About Cari Zall

Cari Zall has been a Social Sciences educator for over 12 years, in both brick & mortar and online environments. She currently works as the Curriculum and Instructional Support Manager for an online high school dropout recovery program, and is the Assignment Editor and a writer for The Educator’s Room, an online education magazine. Cari is certified in Gamification and has worked on several projects incorporating Gamification into online and traditional education environments. Her areas of expertise include Gamification and Student Resilience & Motivation; Conflict Resolution & Collaboration, and social justice education. Prior to her teaching career, Cari worked for 15 years in civil litigation and as a human rights activist in Northern Ireland and Washington, DC. She holds a BA in Conflict Analysis & Resolution, an Masters in Teaching, and an MA in Political Science. Cari is a James Madison Fellow, and is the author of the book, How to Finish the Test When Your Pencil Breaks: A Teacher Faces Layoff, Unemployment and a Career Shift. You can finder her on twitter at @teachacari.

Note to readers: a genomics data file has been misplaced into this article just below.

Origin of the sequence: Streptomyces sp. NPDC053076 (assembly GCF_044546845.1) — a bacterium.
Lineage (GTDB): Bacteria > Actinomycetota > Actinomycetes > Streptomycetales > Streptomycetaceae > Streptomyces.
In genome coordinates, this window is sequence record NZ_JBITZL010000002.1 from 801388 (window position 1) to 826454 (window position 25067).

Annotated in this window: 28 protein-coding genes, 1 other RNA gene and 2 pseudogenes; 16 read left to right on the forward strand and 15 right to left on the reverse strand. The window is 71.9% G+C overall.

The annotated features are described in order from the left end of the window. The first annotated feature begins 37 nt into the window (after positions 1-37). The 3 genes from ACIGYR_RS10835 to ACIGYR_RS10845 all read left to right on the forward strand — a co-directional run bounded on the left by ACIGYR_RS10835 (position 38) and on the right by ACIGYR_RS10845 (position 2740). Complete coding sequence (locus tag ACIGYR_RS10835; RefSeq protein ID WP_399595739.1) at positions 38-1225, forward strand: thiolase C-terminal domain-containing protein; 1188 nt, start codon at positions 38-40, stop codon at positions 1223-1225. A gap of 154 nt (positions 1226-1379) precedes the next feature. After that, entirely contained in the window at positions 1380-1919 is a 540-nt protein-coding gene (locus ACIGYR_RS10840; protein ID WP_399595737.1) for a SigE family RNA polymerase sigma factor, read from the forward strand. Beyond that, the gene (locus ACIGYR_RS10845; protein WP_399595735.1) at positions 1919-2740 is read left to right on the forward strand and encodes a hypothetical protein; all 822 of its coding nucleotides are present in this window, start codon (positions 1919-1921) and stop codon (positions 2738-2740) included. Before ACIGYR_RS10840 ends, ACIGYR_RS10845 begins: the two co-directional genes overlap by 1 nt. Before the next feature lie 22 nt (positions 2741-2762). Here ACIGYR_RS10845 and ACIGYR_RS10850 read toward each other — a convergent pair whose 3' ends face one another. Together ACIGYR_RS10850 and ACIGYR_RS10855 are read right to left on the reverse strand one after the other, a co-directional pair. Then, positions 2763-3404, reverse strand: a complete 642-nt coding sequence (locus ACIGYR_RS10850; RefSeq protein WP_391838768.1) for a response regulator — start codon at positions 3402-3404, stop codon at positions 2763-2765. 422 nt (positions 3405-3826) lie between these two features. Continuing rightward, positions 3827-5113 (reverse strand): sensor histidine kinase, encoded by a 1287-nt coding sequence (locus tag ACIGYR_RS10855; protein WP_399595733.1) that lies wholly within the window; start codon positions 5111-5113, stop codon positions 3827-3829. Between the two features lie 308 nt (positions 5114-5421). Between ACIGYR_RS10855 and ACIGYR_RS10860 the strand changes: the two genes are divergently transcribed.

As teachers, we instinctively look for those teachable moments in the classroom.  You know them – those moments when suddenly space and time open up to reveal an opportunity to take what is at hand and turn it into a way to delve more deeply into whatever subject we are teaching.  Exercising this habit outside of the classroom is not so easy.  I didn’t find many teachable moments during the first six months of my unemployment.  Mostly, I tried to cope with my feelings of loss, fear, and insecurity.  But as I have maneuvered my way through this unexpected turn in my professional and personal life, I’ve eventually managed to learn a few things.  Here are some personal lessons that came along when I began recognizing those teachable moments:

Unemployment actually IS scary, so it’s okay to be scared.  Most GenXers like me began our professional lives fairly securely.  There were jobs available after college, and even when some of us shifted and found new directions in our 30’s, there was still opportunity.  Most of us became adults after the recessions of our youth, so we did not experience too many massive economic disturbances once we began work.  The effects of this current recession are far-reaching and long-lasting – and we have no modern equivalent to judge its future path.  The unpredictability of whether jobs will ever come back, whether our career fields will be relevant within the next 20 years, or whether we will even have the chance to retire when we are older all play into the scary atmosphere of being unemployed right now.  There is evidence emerging that shows the longer we are unemployed, the less employable we are, and that is not something to fill us with confidence.  So don’t judge yourself if you’re scared.  I often am.  But I’m no longer crippled by it, I’m doing my best to remember that courage is not the absence of fear, but the ability to face that fear honestly.